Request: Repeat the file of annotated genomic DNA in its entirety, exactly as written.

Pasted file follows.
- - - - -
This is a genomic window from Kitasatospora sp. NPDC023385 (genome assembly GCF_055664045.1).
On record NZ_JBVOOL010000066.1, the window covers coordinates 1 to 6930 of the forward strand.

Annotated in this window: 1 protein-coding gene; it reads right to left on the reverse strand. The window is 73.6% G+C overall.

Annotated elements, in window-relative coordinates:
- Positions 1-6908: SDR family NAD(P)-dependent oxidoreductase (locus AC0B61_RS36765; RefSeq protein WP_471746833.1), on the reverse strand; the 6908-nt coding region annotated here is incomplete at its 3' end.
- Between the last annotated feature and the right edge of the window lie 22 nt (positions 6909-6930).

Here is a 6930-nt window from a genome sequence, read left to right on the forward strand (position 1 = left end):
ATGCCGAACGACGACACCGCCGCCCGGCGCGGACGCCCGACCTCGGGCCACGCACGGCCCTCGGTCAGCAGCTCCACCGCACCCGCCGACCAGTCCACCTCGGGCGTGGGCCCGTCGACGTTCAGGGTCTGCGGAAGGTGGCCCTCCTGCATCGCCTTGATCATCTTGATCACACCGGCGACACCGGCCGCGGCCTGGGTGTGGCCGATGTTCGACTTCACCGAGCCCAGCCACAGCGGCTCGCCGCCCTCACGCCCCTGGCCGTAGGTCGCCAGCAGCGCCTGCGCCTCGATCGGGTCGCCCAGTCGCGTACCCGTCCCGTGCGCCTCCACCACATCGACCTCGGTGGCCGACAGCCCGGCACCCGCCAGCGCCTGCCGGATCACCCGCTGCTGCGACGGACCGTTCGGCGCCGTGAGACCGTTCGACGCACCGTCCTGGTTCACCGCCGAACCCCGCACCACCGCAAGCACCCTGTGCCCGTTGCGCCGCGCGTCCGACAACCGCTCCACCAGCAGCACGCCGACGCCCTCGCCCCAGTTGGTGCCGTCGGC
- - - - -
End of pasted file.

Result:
This is a genomic window from Kitasatospora sp. NPDC023385 (genome assembly GCF_055664045.1).
On record NZ_JBVOOL010000066.1, the window covers coordinates 1 to 6930 of the forward strand.

Annotated in this window: 1 protein-coding gene; it reads right to left on the reverse strand. The window is 73.6% G+C overall.

Annotated elements, in window-relative coordinates:
- Positions 1-6908: SDR family NAD(P)-dependent oxidoreductase (locus AC0B61_RS36765; RefSeq protein WP_471746833.1), on the reverse strand; the 6908-nt coding region annotated here is incomplete at its 3' end.
- Between the last annotated feature and the right edge of the window lie 22 nt (positions 6909-6930).

Here is a 6930-nt window from a genome sequence, read left to right on the forward strand (position 1 = left end):
ATGCCGAACGACGACACCGCCGCCCGGCGCGGACGCCCGACCTCGGGCCACGCACGGCCCTCGGTCAGCAGCTCCACCGCACCCGCCGACCAGTCCACCTCGGGCGTGGGCCCGTCGACGTTCAGGGTCTGCGGAAGGTGGCCCTCCTGCATCGCCTTGATCATCTTGATCACACCGGCGACACCGGCCGCGGCCTGGGTGTGGCCGATGTTCGACTTCACCGAGCCCAGCCACAGCGGCTCGCCGCCCTCACGCCCCTGGCCGTAGGTCGCCAGCAGCGCCTGCGCCTCGATCGGGTCGCCCAGTCGCGTACCCGTCCCGTGCGCCTCCACCACATCGACCTCGGTGGCCGACAGCCCGGCACCCGCCAGCGCCTGCCGGATCACCCGCTGCTGCGACGGACCGTTCGGCGCCGTGAGACCGTTCGACGCACCGTCCTGGTTCACCGCCGAACCCCGCACCACCGCAAGCACCCTGTGCCCGTTGCGCCGCGCGTCCGACAACCGCTCCACCAGCAGCACGCCGACGCCCTCGCCCCAGTTGGTGCCGTCGGC